Between developments in lighting technologies and changes in street furniture models, Dublin’s streets have gone through many lamp post styles. They’re certainly not all still represented around the city, but once you start to pay attention, you might notice a greater variety in style than you’d expect.
On College Street, these gorgeous brown concrete lamp posts have lasted since the late 1930s. I think there are three of them, with the pair opposite Doyle’s and another further along by the college wall, though I may be forgetting others.
They consist of a tapering post rising from a wider base, meeting a double-headed bracket at the neck, and splitting to hold two lanterns. I particularly like the bracket, a dark greyish brown flecked with aggregate, stepping up symmetrically in an art deco style, and branching into thin arms. The lanterns sit like they’re hooked on and suspended rather than being a light-on-a-stick, and it’s an elegant effect.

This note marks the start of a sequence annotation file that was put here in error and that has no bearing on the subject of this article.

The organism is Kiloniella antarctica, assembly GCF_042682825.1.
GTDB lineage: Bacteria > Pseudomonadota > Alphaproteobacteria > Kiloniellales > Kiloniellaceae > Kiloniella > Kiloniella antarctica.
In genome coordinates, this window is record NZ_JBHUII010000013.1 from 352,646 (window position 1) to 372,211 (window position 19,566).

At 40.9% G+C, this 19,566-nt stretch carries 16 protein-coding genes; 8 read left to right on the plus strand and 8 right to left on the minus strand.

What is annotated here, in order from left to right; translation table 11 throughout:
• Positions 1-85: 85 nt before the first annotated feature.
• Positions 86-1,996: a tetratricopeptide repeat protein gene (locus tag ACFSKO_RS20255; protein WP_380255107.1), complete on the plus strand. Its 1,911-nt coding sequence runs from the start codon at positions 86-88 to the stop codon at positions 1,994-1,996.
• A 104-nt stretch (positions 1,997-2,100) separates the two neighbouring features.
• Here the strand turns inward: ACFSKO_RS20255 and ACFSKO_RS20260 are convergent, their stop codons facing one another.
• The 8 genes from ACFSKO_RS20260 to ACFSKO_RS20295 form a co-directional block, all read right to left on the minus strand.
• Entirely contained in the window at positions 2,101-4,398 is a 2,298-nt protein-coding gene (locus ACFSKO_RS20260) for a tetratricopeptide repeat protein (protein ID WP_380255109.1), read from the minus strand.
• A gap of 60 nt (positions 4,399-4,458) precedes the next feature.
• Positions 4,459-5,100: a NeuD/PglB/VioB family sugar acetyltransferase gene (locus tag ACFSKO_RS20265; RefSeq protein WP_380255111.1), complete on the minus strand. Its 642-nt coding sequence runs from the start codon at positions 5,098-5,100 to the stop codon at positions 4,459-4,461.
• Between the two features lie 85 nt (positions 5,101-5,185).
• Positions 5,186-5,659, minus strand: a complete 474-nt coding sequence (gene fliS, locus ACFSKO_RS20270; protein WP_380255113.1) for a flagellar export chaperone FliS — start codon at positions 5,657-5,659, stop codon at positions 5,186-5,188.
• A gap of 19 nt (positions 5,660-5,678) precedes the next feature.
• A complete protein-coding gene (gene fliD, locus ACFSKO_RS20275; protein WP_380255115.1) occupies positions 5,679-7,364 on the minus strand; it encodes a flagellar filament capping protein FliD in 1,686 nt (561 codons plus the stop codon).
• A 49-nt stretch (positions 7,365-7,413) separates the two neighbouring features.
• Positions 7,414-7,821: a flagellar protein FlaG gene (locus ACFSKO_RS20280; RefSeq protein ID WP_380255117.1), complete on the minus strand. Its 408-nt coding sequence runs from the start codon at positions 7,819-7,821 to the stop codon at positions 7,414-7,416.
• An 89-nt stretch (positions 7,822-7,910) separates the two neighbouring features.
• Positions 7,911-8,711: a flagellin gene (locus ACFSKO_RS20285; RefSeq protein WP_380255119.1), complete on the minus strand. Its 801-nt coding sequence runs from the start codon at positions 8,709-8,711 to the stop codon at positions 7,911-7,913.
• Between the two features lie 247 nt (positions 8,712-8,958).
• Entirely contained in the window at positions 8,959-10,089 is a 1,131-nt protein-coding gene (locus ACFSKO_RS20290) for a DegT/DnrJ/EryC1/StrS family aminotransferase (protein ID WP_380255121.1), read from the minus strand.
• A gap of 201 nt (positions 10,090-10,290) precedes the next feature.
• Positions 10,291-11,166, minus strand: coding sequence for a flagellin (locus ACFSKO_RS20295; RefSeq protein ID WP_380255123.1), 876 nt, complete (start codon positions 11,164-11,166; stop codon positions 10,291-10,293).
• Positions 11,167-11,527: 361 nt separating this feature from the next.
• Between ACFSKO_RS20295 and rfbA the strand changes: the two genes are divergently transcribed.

There’s an illustrated history of the lamp posts of O’Connell Street on the Archiseek forum, indicating that there were about 70 concrete posts of this style in Dublin, with approximately 32 on O’Connell Street (plus a nice variant for Nelson’s Pillar).
Simon Cornwell, a street lighting enthusiast – colour me delighted to discover there is such a thing! – identifies this lamp post as being made by Sofrapel in France, with the lanterns (‘the Dublin lantern’) by Holophane, and he shows an example of the same lantern on a cast-iron post and bracket in Merrion Square.